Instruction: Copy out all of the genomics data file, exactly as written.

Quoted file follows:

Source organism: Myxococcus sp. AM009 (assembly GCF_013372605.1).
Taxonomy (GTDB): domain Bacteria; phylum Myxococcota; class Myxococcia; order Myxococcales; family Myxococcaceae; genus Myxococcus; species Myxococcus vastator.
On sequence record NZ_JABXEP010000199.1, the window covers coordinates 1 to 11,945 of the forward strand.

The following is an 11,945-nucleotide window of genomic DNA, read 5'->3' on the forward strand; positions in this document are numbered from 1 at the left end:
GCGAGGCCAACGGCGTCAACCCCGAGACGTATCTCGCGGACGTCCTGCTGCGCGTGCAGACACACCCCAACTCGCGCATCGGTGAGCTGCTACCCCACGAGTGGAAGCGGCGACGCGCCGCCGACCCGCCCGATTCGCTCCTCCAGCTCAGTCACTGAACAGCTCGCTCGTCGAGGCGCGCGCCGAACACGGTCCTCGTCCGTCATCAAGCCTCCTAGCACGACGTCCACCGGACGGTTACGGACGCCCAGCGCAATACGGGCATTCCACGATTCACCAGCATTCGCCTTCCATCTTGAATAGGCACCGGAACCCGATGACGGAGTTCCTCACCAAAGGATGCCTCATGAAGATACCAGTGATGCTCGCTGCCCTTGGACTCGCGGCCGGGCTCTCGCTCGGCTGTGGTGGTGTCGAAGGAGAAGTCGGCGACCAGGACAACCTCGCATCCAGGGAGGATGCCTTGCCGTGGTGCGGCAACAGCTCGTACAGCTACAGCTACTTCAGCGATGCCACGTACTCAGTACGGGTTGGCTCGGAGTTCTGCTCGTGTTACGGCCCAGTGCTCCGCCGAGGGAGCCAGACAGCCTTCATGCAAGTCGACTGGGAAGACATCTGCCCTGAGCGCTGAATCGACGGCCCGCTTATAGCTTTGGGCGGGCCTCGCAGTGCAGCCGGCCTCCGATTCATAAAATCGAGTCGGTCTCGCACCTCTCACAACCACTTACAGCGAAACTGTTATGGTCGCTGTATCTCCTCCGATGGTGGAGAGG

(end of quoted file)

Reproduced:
Source organism: Myxococcus sp. AM009 (assembly GCF_013372605.1).
Taxonomy (GTDB): domain Bacteria; phylum Myxococcota; class Myxococcia; order Myxococcales; family Myxococcaceae; genus Myxococcus; species Myxococcus vastator.
On sequence record NZ_JABXEP010000199.1, the window covers coordinates 1 to 11,945 of the forward strand.

The following is an 11,945-nucleotide window of genomic DNA, read 5'->3' on the forward strand; positions in this document are numbered from 1 at the left end:
GCGAGGCCAACGGCGTCAACCCCGAGACGTATCTCGCGGACGTCCTGCTGCGCGTGCAGACACACCCCAACTCGCGCATCGGTGAGCTGCTACCCCACGAGTGGAAGCGGCGACGCGCCGCCGACCCGCCCGATTCGCTCCTCCAGCTCAGTCACTGAACAGCTCGCTCGTCGAGGCGCGCGCCGAACACGGTCCTCGTCCGTCATCAAGCCTCCTAGCACGACGTCCACCGGACGGTTACGGACGCCCAGCGCAATACGGGCATTCCACGATTCACCAGCATTCGCCTTCCATCTTGAATAGGCACCGGAACCCGATGACGGAGTTCCTCACCAAAGGATGCCTCATGAAGATACCAGTGATGCTCGCTGCCCTTGGACTCGCGGCCGGGCTCTCGCTCGGCTGTGGTGGTGTCGAAGGAGAAGTCGGCGACCAGGACAACCTCGCATCCAGGGAGGATGCCTTGCCGTGGTGCGGCAACAGCTCGTACAGCTACAGCTACTTCAGCGATGCCACGTACTCAGTACGGGTTGGCTCGGAGTTCTGCTCGTGTTACGGCCCAGTGCTCCGCCGAGGGAGCCAGACAGCCTTCATGCAAGTCGACTGGGAAGACATCTGCCCTGAGCGCTGAATCGACGGCCCGCTTATAGCTTTGGGCGGGCCTCGCAGTGCAGCCGGCCTCCGATTCATAAAATCGAGTCGGTCTCGCACCTCTCACAACCACTTACAGCGAAACTGTTATGGTCGCTGTATCTCCTCCGATGGTGGAGAGG